Oct. 28, 2011
By John Holt
Ole Miss Athletics Media Relations
Nick Williams is not your typical college basketball player. If you ever sit down with him he’ll almost immediately classify himself as a “weird person.”
He’s someone who loves to watch cartoons, the National Geographic Channel and tell jokes.
Yet these days, being a member of the Ole Miss basketball team is where Williams finds the most joy.
“I love the camaraderie of basketball,” Williams said. “I love the guys on this team. It’s so much fun being around them.”
A liberal studies major, Williams a junior, first began playing basketball during his seventh grade physical education class. Growing up an avid Chicago Bulls and Alabama football fan, he also participated in football as a kid and had potential in baseball before he decided to give it up in the 10th grade.
In high school, people began to take notice of Williams’ unique talents and skills. His court awareness was exceptional in that he always seemed to know where to be on the court at any given time. During his junior year, he helped LeFlore Prep Academy in Mobile capture the Alabama class 6A state championship. Meanwhile, the following year he was recognized as the Alabama High School Player of the Year. And most impressively, for three of his four high school seasons he had LeFlore Prep ranked in USA Today's Top 25 poll at season’s end.
As he transitioned to the collegiate level, he would begin his journey in Bloomington, Ind. He joined an Indiana Hoosiers program that was in a rebuilding phase but had always had a rich basketball tradition.
“I’d never seen anything like the Indiana fans,” Williams said. “The way they kept coming out and supporting us was great. I really appreciate the way they stood behind us and I'll never forget it.”
As a true freshman with the Hoosiers, Williams started 29 games, ranked fourth on the roster in scoring averaging 8.9 points per game and third in rebounding pulling down 4.5 boards per contest. Following the season, Williams met with Indiana coach Tom Crean and decided it was best that he find a new home.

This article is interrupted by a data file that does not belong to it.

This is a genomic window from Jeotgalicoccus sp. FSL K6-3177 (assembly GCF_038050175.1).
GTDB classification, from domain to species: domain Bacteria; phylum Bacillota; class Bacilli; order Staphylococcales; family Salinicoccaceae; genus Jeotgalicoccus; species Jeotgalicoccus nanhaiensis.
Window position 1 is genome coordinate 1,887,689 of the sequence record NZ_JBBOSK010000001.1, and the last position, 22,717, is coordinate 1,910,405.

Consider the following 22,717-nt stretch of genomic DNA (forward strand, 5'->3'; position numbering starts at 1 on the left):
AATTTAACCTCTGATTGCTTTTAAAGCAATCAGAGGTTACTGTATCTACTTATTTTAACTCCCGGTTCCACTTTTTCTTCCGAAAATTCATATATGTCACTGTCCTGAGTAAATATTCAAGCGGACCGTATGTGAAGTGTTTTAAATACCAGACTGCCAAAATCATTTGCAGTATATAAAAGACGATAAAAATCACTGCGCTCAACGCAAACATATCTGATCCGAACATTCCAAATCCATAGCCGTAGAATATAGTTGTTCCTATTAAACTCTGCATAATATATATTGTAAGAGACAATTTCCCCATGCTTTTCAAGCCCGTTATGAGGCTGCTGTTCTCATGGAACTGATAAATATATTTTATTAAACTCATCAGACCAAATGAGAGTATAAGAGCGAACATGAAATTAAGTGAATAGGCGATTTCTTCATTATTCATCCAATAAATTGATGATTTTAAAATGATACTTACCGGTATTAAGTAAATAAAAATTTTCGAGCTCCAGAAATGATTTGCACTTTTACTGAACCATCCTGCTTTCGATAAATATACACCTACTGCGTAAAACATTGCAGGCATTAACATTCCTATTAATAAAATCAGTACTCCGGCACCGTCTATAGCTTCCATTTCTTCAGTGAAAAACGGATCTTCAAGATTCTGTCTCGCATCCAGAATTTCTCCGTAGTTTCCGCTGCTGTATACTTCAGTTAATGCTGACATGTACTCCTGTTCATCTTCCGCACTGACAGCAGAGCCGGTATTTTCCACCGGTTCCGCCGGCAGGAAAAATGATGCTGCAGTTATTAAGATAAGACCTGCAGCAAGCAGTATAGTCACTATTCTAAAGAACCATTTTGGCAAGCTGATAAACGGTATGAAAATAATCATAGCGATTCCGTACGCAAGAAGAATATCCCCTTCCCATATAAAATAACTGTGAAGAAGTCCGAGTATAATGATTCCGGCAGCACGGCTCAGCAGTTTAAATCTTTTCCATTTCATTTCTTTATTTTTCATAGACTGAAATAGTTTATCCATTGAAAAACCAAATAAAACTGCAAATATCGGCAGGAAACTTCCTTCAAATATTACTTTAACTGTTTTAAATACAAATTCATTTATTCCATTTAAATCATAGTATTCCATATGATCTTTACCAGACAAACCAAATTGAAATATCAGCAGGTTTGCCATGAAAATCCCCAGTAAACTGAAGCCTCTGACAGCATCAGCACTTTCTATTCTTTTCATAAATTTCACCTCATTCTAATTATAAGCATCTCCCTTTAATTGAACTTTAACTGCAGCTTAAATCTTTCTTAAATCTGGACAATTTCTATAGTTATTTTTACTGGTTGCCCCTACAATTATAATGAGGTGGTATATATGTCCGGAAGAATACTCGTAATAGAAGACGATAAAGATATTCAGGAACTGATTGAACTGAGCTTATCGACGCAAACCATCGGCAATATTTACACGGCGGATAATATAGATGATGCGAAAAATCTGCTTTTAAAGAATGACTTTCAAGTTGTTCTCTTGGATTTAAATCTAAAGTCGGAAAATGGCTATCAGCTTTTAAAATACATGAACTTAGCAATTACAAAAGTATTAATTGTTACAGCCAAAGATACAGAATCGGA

That spring, Williams transferred to Ole Miss. He stated that coach Andy Kennedy was the biggest reason he decided to join the Rebels’ basketball program over multiple other schools that showed interest in him.
“I trusted Coach Kennedy,” Williams said. “I’m happy I made that decision. It’s probably been one of the best decisions I’ve ever made in my life. I kind of knew Coach Kennedy’s background because he had worked some in Mobile at South Alabama. We built a great relationship.”
After sitting out the entire 2009-10 season due to NCAA transfer rules, Williams’ first year wearing the Red and Blue had its ups and downs. He started 26 games during the 2010-11 season and averaged 6.2 points and 4.0 rebounds in 24.5 minutes per contest. Despite it being only his first year in the Rebels’ system, Williams had hoped his first season in Oxford would have produced better results.
“At first last season I thought everything was going well,” Williams said. “But at the end of the season, things kind of tailed off. My confidence wasn’t where I wanted it to be and things weren’t happening the way I wanted them to be. But I’m happy I went through that. If I had to go through it again, I’d go through it again. It taught me a lot about myself. I wasn’t where I thought I was.”
The Rebels as a team finished 20-14 and played in the 2011 NIT, yet still didn’t achieve their ultimate goal, which was to make the NCAA Tournament.
“Last year, we wanted to go to the tournament,” Williams said. “It just seems like every year we talk about ‘oh this is the year, this is the team’ but we need to stop talking about it and just go do it. I’m trying to lead this team by example and I’m pretty sure everyone else on the team is trying to do what they can do to make it.”
Williams realizes he will be expected to produce more scoring this season to help fill the void left by Chris Warren and Zach Graham. That’s why this past offseason he worked continuously on improving his ball handling, conditioning and strength all in preparation for the task at hand this season.
“I sometimes refer to Nick as a utility infielder,” said Kennedy of his veteran backcourt leader. “We need to be able to put him in a lot of different positions. He has to be versatile for us and be consistent. Nick has always been a vocal leader and a high energy guy.
Williams refers to himself as the biggest vocal leader on the Rebels' roster. In his third year in the program and fourth year in college, he has earned his teammates’ respect.
“Nick and I go back to high school,” said good friend and fellow Ole Miss veteran Terrance Henry. “We played on the same team at the NBPA camp. He brings leadership, versatility and a great sense of humor to the team. I wouldn’t trade him for any player in the country, and I love him like a brother. He’s always there when you need him - very dependable.”
Williams has no regrets about his decision to leave Indiana and is glad to have found a peaceful, welcoming home at the University of Mississippi.
“I wasn’t born being 6’8 or someone who was going to be super athletic,” Williams said. “I try to do other things on the court. It’s natural to me, being a good listener and doing what other people don’t do. I feel like being vocal and being everywhere on the court is just part of me. I’m a blue collar guy and that’s what I like to do.”
Williams and the Rebels kick-off their 2011-12 season campaign Nov. 3 at home against North Alabama.